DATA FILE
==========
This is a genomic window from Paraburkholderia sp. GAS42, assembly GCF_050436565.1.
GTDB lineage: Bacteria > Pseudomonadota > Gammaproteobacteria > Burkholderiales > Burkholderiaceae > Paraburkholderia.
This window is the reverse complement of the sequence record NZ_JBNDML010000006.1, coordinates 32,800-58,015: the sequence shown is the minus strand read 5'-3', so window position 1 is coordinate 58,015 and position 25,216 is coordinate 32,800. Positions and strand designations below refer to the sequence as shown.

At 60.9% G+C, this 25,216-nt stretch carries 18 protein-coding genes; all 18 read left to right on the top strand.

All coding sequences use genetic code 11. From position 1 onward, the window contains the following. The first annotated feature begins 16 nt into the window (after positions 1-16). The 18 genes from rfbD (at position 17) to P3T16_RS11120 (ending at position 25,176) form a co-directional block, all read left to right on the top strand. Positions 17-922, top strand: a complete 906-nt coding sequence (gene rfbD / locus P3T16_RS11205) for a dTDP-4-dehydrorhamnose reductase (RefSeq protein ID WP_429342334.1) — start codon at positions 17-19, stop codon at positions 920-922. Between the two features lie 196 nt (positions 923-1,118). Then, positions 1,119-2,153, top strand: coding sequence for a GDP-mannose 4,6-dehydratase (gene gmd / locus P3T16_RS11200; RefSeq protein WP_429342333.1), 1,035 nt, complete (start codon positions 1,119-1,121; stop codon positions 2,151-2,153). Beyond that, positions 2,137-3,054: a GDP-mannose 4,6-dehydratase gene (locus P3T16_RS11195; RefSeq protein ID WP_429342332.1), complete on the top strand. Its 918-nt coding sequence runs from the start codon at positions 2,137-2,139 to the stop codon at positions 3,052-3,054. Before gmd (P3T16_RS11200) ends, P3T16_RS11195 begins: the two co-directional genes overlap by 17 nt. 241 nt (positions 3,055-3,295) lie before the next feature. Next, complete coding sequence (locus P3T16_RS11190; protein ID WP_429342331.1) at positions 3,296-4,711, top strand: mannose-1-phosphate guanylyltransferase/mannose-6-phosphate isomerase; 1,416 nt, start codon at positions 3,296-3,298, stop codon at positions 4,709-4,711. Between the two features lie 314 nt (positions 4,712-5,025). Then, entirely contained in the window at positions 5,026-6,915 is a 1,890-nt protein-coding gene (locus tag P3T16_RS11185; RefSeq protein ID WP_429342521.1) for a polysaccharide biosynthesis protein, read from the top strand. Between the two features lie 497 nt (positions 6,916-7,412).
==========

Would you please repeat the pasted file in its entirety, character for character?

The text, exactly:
This is a genomic window from Paraburkholderia sp. GAS42, assembly GCF_050436565.1.
GTDB lineage: Bacteria > Pseudomonadota > Gammaproteobacteria > Burkholderiales > Burkholderiaceae > Paraburkholderia.
This window is the reverse complement of the sequence record NZ_JBNDML010000006.1, coordinates 32,800-58,015: the sequence shown is the minus strand read 5'-3', so window position 1 is coordinate 58,015 and position 25,216 is coordinate 32,800. Positions and strand designations below refer to the sequence as shown.

At 60.9% G+C, this 25,216-nt stretch carries 18 protein-coding genes; all 18 read left to right on the top strand.

All coding sequences use genetic code 11. From position 1 onward, the window contains the following. The first annotated feature begins 16 nt into the window (after positions 1-16). The 18 genes from rfbD (at position 17) to P3T16_RS11120 (ending at position 25,176) form a co-directional block, all read left to right on the top strand. Positions 17-922, top strand: a complete 906-nt coding sequence (gene rfbD / locus P3T16_RS11205) for a dTDP-4-dehydrorhamnose reductase (RefSeq protein ID WP_429342334.1) — start codon at positions 17-19, stop codon at positions 920-922. Between the two features lie 196 nt (positions 923-1,118). Then, positions 1,119-2,153, top strand: coding sequence for a GDP-mannose 4,6-dehydratase (gene gmd / locus P3T16_RS11200; RefSeq protein WP_429342333.1), 1,035 nt, complete (start codon positions 1,119-1,121; stop codon positions 2,151-2,153). Beyond that, positions 2,137-3,054: a GDP-mannose 4,6-dehydratase gene (locus P3T16_RS11195; RefSeq protein ID WP_429342332.1), complete on the top strand. Its 918-nt coding sequence runs from the start codon at positions 2,137-2,139 to the stop codon at positions 3,052-3,054. Before gmd (P3T16_RS11200) ends, P3T16_RS11195 begins: the two co-directional genes overlap by 17 nt. 241 nt (positions 3,055-3,295) lie before the next feature. Next, complete coding sequence (locus P3T16_RS11190; protein ID WP_429342331.1) at positions 3,296-4,711, top strand: mannose-1-phosphate guanylyltransferase/mannose-6-phosphate isomerase; 1,416 nt, start codon at positions 3,296-3,298, stop codon at positions 4,709-4,711. Between the two features lie 314 nt (positions 4,712-5,025). Then, entirely contained in the window at positions 5,026-6,915 is a 1,890-nt protein-coding gene (locus tag P3T16_RS11185; RefSeq protein ID WP_429342521.1) for a polysaccharide biosynthesis protein, read from the top strand. Between the two features lie 497 nt (positions 6,916-7,412).